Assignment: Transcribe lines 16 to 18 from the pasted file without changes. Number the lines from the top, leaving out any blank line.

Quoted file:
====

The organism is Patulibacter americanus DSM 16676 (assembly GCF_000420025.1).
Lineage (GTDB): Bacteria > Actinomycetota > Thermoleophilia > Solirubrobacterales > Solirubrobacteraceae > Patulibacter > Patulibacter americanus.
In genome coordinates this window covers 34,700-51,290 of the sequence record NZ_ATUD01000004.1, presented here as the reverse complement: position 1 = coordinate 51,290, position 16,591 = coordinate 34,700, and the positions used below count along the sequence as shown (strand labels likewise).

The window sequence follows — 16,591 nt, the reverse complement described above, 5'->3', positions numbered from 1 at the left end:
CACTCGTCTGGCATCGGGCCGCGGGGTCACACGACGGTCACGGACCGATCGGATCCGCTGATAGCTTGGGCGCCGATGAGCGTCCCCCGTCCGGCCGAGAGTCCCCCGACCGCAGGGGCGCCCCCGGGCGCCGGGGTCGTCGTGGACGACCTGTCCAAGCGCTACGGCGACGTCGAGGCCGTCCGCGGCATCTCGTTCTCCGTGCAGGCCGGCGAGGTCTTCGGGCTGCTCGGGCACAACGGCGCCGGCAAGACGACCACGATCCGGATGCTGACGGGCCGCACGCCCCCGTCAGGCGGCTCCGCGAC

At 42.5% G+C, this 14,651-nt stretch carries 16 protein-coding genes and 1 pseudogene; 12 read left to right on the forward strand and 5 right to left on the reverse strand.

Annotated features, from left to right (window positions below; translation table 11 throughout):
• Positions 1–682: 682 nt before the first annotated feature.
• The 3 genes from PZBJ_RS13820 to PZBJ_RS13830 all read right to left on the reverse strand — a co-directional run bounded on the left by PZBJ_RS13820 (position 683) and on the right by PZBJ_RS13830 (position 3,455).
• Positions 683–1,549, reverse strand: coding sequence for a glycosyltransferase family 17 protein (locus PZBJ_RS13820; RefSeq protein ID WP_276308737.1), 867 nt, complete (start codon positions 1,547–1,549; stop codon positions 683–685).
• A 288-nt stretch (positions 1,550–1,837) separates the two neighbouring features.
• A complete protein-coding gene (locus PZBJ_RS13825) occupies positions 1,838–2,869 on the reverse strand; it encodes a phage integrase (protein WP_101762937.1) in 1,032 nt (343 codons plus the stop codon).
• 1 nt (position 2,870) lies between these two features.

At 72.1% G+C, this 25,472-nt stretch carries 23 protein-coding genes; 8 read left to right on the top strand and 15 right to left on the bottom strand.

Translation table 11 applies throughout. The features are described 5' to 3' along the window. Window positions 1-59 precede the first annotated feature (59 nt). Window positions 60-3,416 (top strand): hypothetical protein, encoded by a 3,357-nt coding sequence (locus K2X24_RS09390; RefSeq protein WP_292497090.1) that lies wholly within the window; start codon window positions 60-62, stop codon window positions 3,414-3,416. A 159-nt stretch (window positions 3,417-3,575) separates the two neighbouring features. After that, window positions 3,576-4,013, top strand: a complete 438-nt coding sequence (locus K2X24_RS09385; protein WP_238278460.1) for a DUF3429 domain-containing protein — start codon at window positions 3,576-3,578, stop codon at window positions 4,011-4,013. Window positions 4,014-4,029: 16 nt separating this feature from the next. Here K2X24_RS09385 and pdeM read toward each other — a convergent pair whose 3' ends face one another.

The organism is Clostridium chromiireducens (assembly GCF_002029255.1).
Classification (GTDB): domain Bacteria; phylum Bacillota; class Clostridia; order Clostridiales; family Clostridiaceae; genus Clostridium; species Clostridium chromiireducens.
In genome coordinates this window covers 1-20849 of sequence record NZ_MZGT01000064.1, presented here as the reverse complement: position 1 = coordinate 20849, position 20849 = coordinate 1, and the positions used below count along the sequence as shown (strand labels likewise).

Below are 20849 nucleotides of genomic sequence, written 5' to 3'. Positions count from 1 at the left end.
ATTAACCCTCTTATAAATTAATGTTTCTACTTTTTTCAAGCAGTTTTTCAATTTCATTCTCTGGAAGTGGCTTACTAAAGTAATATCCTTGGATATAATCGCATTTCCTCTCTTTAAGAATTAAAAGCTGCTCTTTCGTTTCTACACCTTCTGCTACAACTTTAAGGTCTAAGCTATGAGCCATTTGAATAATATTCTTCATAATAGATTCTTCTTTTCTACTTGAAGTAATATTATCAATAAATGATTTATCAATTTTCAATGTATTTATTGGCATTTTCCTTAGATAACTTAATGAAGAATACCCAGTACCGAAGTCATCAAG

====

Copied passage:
The organism is Clostridium chromiireducens (assembly GCF_002029255.1).
Classification (GTDB): domain Bacteria; phylum Bacillota; class Clostridia; order Clostridiales; family Clostridiaceae; genus Clostridium; species Clostridium chromiireducens.
In genome coordinates this window covers 1-20849 of sequence record NZ_MZGT01000064.1, presented here as the reverse complement: position 1 = coordinate 20849, position 20849 = coordinate 1, and the positions used below count along the sequence as shown (strand labels likewise).